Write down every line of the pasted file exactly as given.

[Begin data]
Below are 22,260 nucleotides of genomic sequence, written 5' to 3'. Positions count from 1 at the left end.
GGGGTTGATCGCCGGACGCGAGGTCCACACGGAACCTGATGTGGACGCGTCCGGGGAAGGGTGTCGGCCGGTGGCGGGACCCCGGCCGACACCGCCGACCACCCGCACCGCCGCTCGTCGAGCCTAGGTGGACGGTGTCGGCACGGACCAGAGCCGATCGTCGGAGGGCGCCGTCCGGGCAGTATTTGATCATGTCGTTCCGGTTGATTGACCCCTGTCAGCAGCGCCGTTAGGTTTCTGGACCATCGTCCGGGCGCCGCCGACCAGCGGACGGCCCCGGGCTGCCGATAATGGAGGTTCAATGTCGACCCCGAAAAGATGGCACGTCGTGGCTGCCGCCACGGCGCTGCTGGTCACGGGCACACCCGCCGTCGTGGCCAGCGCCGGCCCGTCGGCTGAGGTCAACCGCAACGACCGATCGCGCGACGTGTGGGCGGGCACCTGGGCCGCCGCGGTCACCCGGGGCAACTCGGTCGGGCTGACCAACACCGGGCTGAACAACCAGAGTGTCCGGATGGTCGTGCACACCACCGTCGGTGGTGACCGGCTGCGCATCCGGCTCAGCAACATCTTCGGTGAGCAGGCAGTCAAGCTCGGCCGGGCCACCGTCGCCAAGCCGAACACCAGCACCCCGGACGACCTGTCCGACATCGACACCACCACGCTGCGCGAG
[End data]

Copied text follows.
Below are 22,260 nucleotides of genomic sequence, written 5' to 3'. Positions count from 1 at the left end.
GGGGTTGATCGCCGGACGCGAGGTCCACACGGAACCTGATGTGGACGCGTCCGGGGAAGGGTGTCGGCCGGTGGCGGGACCCCGGCCGACACCGCCGACCACCCGCACCGCCGCTCGTCGAGCCTAGGTGGACGGTGTCGGCACGGACCAGAGCCGATCGTCGGAGGGCGCCGTCCGGGCAGTATTTGATCATGTCGTTCCGGTTGATTGACCCCTGTCAGCAGCGCCGTTAGGTTTCTGGACCATCGTCCGGGCGCCGCCGACCAGCGGACGGCCCCGGGCTGCCGATAATGGAGGTTCAATGTCGACCCCGAAAAGATGGCACGTCGTGGCTGCCGCCACGGCGCTGCTGGTCACGGGCACACCCGCCGTCGTGGCCAGCGCCGGCCCGTCGGCTGAGGTCAACCGCAACGACCGATCGCGCGACGTGTGGGCGGGCACCTGGGCCGCCGCGGTCACCCGGGGCAACTCGGTCGGGCTGACCAACACCGGGCTGAACAACCAGAGTGTCCGGATGGTCGTGCACACCACCGTCGGTGGTGACCGGCTGCGCATCCGGCTCAGCAACATCTTCGGTGAGCAGGCAGTCAAGCTCGGCCGGGCCACCGTCGCCAAGCCGAACACCAGCACCCCGGACGACCTGTCCGACATCGACACCACCACGCTGCGCGAG